Policy Summit brings together employers to unify, strengthen and lead
The state's premiere policy event wrapped up September 19 at the beautiful Suncadia Resort in Cle Elum. AWB’s annual Policy Summit brings together employers and policy experts to build connections with fellow business leaders from across the state and learn about the current outlook on issues that impact employers and communities. Attendees were treated to an exceptional lineup of speakers and activities featuring expert panels, former Gov. Gary Locke, insights from Windermere's chief economist, lunch keynote speaker GoldieBlox Founder and CEO Debbie Sterling, and two former White House chiefs of staff.
There was also plenty of time for AWB members and other business leaders to make the kind of connections that lead to new relationships in business, civic engagement and political progress.
The event began with a day devoted to trade, exports and education. Former Washington Gov. Gary Locke had a fireside chat-style conversation with AWB President Kris Johnson. Their wide-ranging talk included plenty of discussion about trade and China -- a relevant topic for Locke, who served as the U.S. Secretary of Commerce and also as America's ambassador to China. (TVW video)
Washington Department of Commerce Director Lisa Brown led two panel discussions on trade -- the first with trade representatives from Canada and Japan (TVW video) and the second with leading Washington exporters in the fruit and grain industries (TVW video).
Tuesday's events concluded with a talk by Superintendent of Public Instruction Chris Reykdal, who discussed the push for career-connected education, among other topics (TVW video).
Economist still prefers Washington to ‘anywhere else’Wednesday's events began with a talk on the economy from Windermere Chief Economist Matthew Gardner, who looked at trends and the possibility of a recession in late 2020 (TVW video).
“Are we likely to have a slowdown? Yes, but we are not there yet,” Gardner said.
The economist agreed with predictions that there will be real income growth going forward, spurred by the current job market. “If we want to hire and keep good people, you have to pay them. This will translate into spending,” he said. This will push the economy slowdown into late 2020. He also noted that the country has seen 122 months of growth, and with the historical cycle of five to seven years between recessions, “we are due.”
Gardner addressed the trade war, and touched on the trends in the state’s economy, our aging population, and the strained housing market.
He predicted that while U.S.-China trade talks scheduled for October are a step in the right direction, issues with China are unlikely to be resolved soon. As for Washington, the state as seen a significant increase in population from people moving here from other parts of the country.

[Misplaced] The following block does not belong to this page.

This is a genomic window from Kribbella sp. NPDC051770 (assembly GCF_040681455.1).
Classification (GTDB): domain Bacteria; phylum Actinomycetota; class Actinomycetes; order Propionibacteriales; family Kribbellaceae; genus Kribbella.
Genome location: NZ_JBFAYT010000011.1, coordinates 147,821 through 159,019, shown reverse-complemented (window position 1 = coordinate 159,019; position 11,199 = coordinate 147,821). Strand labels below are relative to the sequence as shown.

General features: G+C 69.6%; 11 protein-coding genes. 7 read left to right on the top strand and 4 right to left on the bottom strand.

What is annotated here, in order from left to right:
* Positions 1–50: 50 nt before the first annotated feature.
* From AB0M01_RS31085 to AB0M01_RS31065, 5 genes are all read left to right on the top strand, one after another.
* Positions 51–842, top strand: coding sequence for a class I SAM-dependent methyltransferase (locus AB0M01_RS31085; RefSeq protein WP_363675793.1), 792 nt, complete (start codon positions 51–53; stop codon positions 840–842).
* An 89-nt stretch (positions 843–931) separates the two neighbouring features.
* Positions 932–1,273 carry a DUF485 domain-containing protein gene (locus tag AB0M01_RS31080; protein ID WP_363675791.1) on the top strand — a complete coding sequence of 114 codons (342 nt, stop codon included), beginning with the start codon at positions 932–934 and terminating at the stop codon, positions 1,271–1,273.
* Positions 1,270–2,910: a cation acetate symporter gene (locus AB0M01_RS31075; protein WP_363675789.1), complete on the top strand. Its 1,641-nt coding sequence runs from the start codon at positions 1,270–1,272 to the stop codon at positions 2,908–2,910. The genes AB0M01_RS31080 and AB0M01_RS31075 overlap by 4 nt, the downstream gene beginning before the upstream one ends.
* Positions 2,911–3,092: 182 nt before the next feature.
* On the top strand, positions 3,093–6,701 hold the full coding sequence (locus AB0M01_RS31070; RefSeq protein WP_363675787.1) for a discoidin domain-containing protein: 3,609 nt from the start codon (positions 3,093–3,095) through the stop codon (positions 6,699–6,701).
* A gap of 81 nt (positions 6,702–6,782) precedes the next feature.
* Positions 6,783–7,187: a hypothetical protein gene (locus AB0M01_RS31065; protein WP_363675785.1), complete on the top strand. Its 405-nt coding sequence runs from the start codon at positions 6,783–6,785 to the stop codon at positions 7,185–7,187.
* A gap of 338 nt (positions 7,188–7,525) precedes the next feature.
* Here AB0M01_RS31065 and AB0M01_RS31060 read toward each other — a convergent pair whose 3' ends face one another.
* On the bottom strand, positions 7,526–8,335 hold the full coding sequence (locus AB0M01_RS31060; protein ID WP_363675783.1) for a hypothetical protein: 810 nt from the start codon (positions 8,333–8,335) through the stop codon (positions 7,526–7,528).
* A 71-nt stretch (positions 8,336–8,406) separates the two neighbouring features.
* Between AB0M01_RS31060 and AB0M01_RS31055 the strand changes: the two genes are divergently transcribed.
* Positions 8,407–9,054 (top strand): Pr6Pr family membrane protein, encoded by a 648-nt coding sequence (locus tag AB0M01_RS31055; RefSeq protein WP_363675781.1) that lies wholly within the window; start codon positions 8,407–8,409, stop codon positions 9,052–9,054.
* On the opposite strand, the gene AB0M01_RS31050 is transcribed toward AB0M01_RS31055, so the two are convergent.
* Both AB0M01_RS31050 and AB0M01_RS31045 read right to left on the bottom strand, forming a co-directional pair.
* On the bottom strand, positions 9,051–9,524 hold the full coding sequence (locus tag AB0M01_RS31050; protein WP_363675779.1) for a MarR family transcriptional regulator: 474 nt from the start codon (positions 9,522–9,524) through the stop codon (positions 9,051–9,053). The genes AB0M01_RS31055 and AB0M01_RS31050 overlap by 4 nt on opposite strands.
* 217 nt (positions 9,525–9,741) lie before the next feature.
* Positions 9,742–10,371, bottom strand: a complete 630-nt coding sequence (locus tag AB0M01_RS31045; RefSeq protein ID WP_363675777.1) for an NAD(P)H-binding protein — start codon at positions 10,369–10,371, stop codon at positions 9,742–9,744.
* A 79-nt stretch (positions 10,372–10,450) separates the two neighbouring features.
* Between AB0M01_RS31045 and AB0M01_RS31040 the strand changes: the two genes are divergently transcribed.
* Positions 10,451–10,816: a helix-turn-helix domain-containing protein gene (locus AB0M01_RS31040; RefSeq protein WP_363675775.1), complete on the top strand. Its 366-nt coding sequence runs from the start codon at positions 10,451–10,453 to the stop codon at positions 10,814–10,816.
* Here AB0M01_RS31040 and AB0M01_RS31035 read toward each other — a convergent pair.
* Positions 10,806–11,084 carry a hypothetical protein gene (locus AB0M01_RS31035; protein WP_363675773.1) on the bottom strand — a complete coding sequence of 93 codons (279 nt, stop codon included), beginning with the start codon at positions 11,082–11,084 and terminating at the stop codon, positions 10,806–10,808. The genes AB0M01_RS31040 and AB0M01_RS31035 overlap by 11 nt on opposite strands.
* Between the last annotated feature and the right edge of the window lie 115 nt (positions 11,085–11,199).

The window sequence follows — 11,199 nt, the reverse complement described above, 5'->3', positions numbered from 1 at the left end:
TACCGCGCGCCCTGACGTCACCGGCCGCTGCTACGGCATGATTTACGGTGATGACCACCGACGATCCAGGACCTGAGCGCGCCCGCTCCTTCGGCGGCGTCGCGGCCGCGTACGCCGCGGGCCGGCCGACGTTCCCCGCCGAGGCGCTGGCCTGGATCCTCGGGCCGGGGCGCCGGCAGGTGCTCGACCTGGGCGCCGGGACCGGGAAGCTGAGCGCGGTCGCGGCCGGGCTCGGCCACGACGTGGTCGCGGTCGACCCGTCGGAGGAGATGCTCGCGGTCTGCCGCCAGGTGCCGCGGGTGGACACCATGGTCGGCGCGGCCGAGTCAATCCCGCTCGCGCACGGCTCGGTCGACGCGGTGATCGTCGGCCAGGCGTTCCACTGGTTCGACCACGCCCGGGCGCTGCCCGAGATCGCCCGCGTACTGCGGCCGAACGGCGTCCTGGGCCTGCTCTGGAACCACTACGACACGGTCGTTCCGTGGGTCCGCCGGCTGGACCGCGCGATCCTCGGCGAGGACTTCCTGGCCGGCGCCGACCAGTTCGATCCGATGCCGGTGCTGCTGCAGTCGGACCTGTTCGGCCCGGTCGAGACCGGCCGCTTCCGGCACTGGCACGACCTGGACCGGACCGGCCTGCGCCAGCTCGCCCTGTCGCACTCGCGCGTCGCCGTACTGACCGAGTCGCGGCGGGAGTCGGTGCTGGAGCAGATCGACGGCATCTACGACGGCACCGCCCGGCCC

The Washington housing market is attractive to Californians, Gardner said, and warned that not enough single-family housing was being built. He also noted that for every dollar spent building a house, 25 cents went to regulatory fees, which reduces the profit incentive for developers to build in that housing category. This also has an adverse impact on first-time buyers, making it very hard to get into the market. Gardner shared data that showed all but four counties in the state of Washington are out of the price range for first-time buyers.
Other trends for Washington show growth next year, but it will be small, and traffic is going to get even worse. But despite the gloomy outlook for the gridlock on Madison Avenue in Seattle, the economist was still rosy on the future of our state.
“Yes, there are some hurdles, but I prefer to be here in Washington as opposed to anywhere else in the country,” Gardner said.
Energy, infrastructure and taxesThe State of Energy panel (TVW video) was especially topical, as a proposal in Seattle aims to curb use of natural gas. Experts in energy supply pointed out that during times of peak demand, more than half the residential energy used in Seattle comes from natural gas. During times of peak demand -- January and July -- the frigid or sweltering weather patterns also mean that the wind isn't blowing, meaning that wind power isn't an option.
The panelists agreed that current battery technology is not able to accommodate where the state policy makers are aiming for clean energy. Despite this, “we have one of the cleanest energy portfolios in the nation,” said Jason Thackston, a senior vice president for Avista Corp. “This is a competitive advantage for business.”
The Future Airport Growth panel brought in voices from Sea-Tac, Paine Field and Spokane International Airport to discuss what's happening and what's ahead in their areas (TVW video)“One mile of roadway will take you one mile. One mile of runway will take you around the world,” quoted Arif Ghouse, who is the airport director of Paine Field in Everett. The airport just opened to commercial passengers about six months ago, bringing more options to travelers in the area. This adds capacity and alleviates growing pains, as all airports in the state have seen significant growth in the past five years. Passenger volumes have increased 34% in Spokane and 43% at SeaTac.
A panel on Washington's tax structure asked if there is consensus about a frequent claim, that Washington's tax system is regressive -- and what the impacts would be of adding more taxes, like an income tax (TVW video).
The tax panelist agreed that adding new taxes without restructuring current ones would not resolve the issues. Fairness and transparency are important factors, especially with a topic that is often a hard conversation for lawmakers to have with their constituents.